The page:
Release the results from the 2011 National Household Survey: The 2011 National Household Survey (NHS) produced social and economic information that communities, businesses and all levels of government use to plan services, such as child care, schooling, family services, housing, roads and public transportation, and skills training for employment. In 2013/2014, Statistics Canada completed data processing, including edit and imputation, certification and tabulation; the Agency continued data quality studies; released NHS results in May, June and September 2013; subsequently released additional tables and profiles later in the fiscal year; and finished evaluating lessons learned.
Enhance the Consumer Price Index program to better serve the needs of the household, business and public sectors: The CPI enhancement initiative entered its fourth year in 2013/2014. In this fourth year, inclusion of new, representative products and outlets to the CPI continued; a new geographical stratum was introduced in Quebec, coverage was expanded in the existing southern Ontario stratum; additional items were included in the index; samples were increased for major urban centres in British Columbia, Ontario and Quebec; new quality adjustment methods were introduced; IT and operational changes were also continued, including the delivery of a beta version of the CPI estimation system, the introduction of pilot tests for paperless data collection; further automation of data processing and sample management processes, all of which support the production of the CPI. Producing a better CPI that more accurately measures price changes facing consumers is important, since the CPI impacts Canadians in many important ways. The CPI is the Bank of Canada’s target indicator used in establishing monetary policy. It is also used to adjust public- and private-sector arrangements such as pensions, collective agreements, rental contracts, and tax brackets. In addition, the CPI is used to deflate ‘nominal’ values related to consumer incomes and expenditures to produce ‘real’ measures. By eliminating changes related to price movements, the indicators measuring the economy or individual well-being can be better understood. The CPI is also used for many ancillary analytical purposes, investment decision-making and economic forecasting.
Release the results from the 2012 Survey of Financial Security: Statistics Canada has ongoing coverage of household income and expenditure data. Measuring families’ wealth by collecting information on net worth, or assets minus debts, takes place less often. Wealth has been identified as an important statistical data gap in effectively discussing issues related to pension and income replacement. Several countries have implemented an ongoing wealth survey as part of their regular program. Statistics Canada conducted a Survey of Financial Security in 1999, providing a comprehensive picture of Canadians’ net worth. Information was collected on the value of all major financial and non-financial assets, as well as debt held on mortgages, vehicles, credit cards, student loans and other forms of credit. A smaller version of the survey was collected in 2005. Significant changes in the economy, in investment options and strategies, as well as in the tax system have likely had an impact on households’ net worth. Statistics Canada has received strong representations from major policy departments, as well as its advisory committees, including the National Statistics Council, that an update to this data was urgently required. In 2012, to provide up-to-date information on the net worth of Canadian households, the Agency conducted a new iteration of the Survey of Financial Security. The data were released in February 2014.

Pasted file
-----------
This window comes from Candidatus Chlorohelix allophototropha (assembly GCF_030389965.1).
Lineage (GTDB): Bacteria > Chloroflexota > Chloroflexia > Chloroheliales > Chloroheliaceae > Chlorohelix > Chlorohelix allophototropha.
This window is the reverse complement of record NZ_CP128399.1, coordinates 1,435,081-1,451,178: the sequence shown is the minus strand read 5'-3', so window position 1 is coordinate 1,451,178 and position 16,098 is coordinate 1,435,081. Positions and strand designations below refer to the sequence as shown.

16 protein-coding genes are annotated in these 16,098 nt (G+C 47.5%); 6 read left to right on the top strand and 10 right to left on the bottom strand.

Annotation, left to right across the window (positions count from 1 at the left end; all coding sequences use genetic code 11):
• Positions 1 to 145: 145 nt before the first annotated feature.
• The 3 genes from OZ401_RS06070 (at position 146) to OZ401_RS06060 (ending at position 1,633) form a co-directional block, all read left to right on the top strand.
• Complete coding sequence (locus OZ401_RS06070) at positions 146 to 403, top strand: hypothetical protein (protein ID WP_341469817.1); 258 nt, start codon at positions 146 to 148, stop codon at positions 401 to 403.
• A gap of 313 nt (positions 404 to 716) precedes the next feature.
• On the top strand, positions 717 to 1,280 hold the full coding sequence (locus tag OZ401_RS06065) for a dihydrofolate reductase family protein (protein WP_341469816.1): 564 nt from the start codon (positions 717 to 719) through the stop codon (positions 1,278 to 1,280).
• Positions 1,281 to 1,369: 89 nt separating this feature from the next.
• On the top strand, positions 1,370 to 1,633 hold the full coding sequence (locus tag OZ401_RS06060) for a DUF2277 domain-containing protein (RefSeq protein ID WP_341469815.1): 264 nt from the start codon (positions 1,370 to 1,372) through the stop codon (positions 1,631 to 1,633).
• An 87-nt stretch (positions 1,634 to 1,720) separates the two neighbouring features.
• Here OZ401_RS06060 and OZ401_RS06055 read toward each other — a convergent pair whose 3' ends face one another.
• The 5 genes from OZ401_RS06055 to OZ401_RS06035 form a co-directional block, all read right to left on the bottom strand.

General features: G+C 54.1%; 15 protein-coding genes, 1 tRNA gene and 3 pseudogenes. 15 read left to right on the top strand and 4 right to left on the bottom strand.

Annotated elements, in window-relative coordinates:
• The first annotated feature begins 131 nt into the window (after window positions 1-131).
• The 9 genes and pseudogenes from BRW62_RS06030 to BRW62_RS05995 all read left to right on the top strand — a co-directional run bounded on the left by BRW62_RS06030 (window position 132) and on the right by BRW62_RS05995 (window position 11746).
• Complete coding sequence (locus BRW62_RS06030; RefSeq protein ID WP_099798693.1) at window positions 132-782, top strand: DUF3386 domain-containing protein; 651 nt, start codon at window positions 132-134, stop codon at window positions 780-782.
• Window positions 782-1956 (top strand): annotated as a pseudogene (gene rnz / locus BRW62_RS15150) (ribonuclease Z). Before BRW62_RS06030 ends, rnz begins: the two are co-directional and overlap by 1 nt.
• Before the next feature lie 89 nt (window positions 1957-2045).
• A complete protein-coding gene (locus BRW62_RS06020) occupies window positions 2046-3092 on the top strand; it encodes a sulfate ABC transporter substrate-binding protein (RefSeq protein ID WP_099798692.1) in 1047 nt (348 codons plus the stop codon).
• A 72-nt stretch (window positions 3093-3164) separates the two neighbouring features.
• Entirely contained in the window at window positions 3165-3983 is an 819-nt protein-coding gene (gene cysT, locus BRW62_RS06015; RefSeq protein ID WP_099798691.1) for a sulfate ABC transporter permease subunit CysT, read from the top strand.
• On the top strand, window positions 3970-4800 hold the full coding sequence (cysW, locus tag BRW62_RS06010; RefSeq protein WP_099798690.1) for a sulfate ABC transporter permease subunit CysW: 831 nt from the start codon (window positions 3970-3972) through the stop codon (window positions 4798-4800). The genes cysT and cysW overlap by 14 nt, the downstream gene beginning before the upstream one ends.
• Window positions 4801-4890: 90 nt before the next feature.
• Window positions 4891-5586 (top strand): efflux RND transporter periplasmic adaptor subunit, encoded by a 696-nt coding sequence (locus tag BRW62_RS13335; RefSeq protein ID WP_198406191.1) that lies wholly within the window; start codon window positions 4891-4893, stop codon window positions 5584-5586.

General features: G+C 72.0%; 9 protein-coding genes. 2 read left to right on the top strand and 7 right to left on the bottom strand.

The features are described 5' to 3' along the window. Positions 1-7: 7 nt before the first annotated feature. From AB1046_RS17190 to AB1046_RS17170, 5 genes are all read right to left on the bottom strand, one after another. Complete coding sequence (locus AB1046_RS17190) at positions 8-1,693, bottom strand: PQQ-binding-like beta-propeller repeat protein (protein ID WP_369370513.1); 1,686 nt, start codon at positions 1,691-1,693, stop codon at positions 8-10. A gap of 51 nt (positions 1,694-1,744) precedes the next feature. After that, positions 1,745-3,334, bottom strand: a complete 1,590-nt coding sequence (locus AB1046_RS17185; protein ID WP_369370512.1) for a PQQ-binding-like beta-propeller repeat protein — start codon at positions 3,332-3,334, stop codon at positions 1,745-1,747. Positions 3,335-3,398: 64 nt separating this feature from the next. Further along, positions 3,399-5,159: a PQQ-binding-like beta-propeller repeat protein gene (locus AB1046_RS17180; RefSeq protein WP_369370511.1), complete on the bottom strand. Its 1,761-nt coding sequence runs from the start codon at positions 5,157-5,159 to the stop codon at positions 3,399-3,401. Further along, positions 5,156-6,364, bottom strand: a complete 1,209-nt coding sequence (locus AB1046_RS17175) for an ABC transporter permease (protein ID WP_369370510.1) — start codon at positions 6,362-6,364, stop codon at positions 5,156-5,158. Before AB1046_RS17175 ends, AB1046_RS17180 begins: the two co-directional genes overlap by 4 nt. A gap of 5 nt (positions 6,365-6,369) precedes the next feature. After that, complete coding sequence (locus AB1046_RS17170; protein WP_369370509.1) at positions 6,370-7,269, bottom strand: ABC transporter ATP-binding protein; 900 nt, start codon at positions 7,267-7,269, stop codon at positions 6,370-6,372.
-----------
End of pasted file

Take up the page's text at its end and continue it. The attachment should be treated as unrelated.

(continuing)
Release the results from the 2012 Aboriginal Peoples Survey: The Aboriginal Peoples Survey covers the education, employment, and health of Inuit, Métis and off-reserve, First Nations populations. In 2013/2014, Statistics Canada released the results from the 2012 edition of this survey. The results were subsequently presented to Aboriginal communities and organizations across Canada as part of Statistics Canada’s outreach activities to Aboriginal peoples.
|Priority:||Type:||Strategic Outcome(s) and/or Program(s):|
|Planning for the 2016 Census of Population Program and the Census of Agriculture.||Ongoing||Canadians have access to timely, relevant and quality statistical information on Canada’s changing economy and society for informed debate, research and decision making on social and economic issues; Economic Statistics; Social Statistics; Census, Demography and Aboriginal Statistics.|